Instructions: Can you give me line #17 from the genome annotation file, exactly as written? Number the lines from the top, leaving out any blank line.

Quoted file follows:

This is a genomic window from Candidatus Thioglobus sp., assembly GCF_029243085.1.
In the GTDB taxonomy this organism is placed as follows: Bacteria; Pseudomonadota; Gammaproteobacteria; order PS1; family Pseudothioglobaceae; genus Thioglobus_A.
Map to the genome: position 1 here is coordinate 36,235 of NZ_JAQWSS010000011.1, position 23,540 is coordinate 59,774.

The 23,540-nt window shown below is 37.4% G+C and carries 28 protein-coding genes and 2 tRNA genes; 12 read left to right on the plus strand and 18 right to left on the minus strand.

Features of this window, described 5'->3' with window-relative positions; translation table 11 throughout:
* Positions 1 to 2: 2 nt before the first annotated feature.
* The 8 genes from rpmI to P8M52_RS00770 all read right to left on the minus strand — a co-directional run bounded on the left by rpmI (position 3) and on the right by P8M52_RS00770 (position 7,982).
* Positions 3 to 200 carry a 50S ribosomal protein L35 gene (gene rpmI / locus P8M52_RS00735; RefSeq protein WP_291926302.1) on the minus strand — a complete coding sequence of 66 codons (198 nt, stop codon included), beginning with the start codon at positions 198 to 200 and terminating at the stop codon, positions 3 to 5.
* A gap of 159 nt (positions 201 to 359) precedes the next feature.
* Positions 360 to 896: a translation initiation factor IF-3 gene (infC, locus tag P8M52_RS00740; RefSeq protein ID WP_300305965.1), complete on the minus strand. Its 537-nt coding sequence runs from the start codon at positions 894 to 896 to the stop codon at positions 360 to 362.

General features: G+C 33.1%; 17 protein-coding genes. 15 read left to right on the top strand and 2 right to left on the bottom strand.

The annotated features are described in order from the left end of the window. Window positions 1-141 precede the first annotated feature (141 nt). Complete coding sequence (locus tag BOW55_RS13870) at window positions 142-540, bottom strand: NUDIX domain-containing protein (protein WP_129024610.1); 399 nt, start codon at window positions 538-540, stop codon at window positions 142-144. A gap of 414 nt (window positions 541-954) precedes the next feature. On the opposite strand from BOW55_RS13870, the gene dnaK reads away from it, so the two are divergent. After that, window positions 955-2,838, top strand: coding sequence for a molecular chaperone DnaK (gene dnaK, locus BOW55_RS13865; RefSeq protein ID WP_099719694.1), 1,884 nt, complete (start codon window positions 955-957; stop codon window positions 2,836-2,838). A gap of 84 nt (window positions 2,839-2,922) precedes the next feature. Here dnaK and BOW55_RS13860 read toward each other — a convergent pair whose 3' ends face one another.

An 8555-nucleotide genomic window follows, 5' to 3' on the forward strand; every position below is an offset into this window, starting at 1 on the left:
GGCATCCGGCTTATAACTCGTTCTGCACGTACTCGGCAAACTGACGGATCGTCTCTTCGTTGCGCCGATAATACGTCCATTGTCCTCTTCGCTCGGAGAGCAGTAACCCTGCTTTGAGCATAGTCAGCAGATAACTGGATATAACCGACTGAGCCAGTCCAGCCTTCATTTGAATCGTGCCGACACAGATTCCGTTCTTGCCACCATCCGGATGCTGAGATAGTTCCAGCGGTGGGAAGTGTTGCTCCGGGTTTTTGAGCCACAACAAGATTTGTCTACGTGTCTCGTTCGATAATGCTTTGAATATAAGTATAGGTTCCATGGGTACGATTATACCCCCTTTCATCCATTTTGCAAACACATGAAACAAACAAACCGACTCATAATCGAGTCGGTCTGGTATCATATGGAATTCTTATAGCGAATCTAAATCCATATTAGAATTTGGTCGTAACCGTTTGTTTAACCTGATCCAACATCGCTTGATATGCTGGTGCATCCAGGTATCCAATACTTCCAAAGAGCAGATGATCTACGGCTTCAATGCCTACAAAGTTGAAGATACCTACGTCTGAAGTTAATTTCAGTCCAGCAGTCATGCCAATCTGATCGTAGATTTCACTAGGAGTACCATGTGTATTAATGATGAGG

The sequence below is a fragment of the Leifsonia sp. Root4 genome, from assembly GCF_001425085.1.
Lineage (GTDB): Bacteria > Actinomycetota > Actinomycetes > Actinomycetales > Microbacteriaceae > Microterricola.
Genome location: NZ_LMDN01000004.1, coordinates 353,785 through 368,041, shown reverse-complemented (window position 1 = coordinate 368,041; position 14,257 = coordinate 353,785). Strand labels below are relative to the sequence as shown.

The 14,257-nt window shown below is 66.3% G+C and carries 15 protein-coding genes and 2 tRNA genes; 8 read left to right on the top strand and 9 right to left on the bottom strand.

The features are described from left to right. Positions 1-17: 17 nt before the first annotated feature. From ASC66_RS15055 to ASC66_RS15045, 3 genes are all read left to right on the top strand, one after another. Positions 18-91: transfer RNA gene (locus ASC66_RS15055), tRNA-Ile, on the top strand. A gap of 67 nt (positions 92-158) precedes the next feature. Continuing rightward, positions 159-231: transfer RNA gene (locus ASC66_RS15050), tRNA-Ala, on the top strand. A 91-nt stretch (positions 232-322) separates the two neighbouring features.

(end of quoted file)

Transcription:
Genome location: NZ_LMDN01000004.1, coordinates 353,785 through 368,041, shown reverse-complemented (window position 1 = coordinate 368,041; position 14,257 = coordinate 353,785). Strand labels below are relative to the sequence as shown.